Budget pledges no tax hikes and government 'belt-tightening'

<p>British Columbia will post deficits totalling $740 million over thenext two years and there will be no tax hikes, the province’s Financeminister announced Tuesday.<br /></p>


British Columbia will post deficits totalling $740 million over the next two years and there will be no tax hikes, the province’s Finance minister announced Tuesday.


Spending to health care, education and social services will increase, while other government ministries and Crown corporations will undergo “significant belt-tightening,” Colin Hansen said at a pre-budget lockup in Victoria.


“Our priority has been to protect the vital health-care, education and social programs that British Columbians have come to rely on, and depend on, and have become even more important to us as we go through the kind of economic challenges that the province — and indeed the world — is going through today.”


Budget 2009 predicts a deficit of $495 million in 2009-10 and $245 million in 2010-11, returning to balanced budgets by 2011.

Health-care spending will increase by $766 million in 2009 to $14.1 billion, while education spending will is set to rise $87 million to almost $1.8 billion.

“All ministries,” Hansen said, “have gone through a very significant belt-tightening exercise. We have tried to identify all areas of discretionary spending and find ways to reduce those budgets that do not impact on the direct delivery of those vital health, education and social services.”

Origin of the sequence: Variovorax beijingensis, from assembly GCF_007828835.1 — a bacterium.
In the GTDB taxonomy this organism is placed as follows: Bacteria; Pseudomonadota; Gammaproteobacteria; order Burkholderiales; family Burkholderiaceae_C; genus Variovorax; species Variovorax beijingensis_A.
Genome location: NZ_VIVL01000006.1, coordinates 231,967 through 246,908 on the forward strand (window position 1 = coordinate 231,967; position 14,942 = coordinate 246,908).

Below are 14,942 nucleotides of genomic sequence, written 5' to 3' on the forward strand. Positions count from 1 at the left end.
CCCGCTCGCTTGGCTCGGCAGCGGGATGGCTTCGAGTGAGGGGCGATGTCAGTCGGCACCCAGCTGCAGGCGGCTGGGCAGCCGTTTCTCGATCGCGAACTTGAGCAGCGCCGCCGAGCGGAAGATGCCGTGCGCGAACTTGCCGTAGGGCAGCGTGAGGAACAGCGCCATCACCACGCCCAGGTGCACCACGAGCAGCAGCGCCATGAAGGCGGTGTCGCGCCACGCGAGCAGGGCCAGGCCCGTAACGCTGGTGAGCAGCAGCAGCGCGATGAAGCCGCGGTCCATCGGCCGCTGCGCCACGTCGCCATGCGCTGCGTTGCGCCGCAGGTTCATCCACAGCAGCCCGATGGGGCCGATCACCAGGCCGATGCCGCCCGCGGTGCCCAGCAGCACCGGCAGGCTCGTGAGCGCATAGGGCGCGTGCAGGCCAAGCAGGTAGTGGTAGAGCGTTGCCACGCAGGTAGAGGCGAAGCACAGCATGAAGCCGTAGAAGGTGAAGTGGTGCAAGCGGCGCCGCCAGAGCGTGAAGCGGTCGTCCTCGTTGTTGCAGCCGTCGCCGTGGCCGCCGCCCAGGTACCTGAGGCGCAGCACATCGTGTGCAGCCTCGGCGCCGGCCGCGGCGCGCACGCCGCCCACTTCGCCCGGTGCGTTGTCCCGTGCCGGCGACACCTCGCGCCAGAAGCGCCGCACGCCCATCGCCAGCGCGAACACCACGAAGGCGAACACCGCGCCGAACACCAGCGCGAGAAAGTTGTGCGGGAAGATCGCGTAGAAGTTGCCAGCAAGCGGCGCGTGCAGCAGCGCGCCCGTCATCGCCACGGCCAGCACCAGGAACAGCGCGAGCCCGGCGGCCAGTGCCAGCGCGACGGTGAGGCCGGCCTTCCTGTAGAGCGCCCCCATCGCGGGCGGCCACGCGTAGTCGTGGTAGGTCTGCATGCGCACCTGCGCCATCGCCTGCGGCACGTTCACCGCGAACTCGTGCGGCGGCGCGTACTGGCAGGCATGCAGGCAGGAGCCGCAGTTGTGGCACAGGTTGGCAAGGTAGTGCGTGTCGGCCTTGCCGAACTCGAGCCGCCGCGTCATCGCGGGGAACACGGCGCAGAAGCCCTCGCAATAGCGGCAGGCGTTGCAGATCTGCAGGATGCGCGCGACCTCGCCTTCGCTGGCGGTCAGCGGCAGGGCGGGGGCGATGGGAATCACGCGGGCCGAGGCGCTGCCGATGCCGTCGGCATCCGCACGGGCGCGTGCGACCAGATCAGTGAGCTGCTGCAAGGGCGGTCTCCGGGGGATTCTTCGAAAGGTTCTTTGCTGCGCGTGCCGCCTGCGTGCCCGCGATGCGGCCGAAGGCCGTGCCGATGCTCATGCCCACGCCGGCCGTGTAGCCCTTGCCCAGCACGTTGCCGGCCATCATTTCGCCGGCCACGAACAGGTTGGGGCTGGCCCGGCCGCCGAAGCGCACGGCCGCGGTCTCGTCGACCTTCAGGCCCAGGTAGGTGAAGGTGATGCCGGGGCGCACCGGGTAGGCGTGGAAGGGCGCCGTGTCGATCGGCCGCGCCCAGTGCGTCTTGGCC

The savings, projected at $1.9 billion over three years, will result from a 22 per cent decrease in travel spending and a 76 per cent reduction in advertising budgets. Other savings would be found in attrition, scaled-back hiring and more efficient use of human resources, Hansen said. An additional $250 million in savings will be found by the end of 2011-12.

The budget, however, has risks, including a lack of funding for the next round of public-sector wage negotiations, the majority of which expire in March 2010. It also did not include the financial implications of the $3-billion Port Mann Bridge replacement (the deal will be finalized in March).

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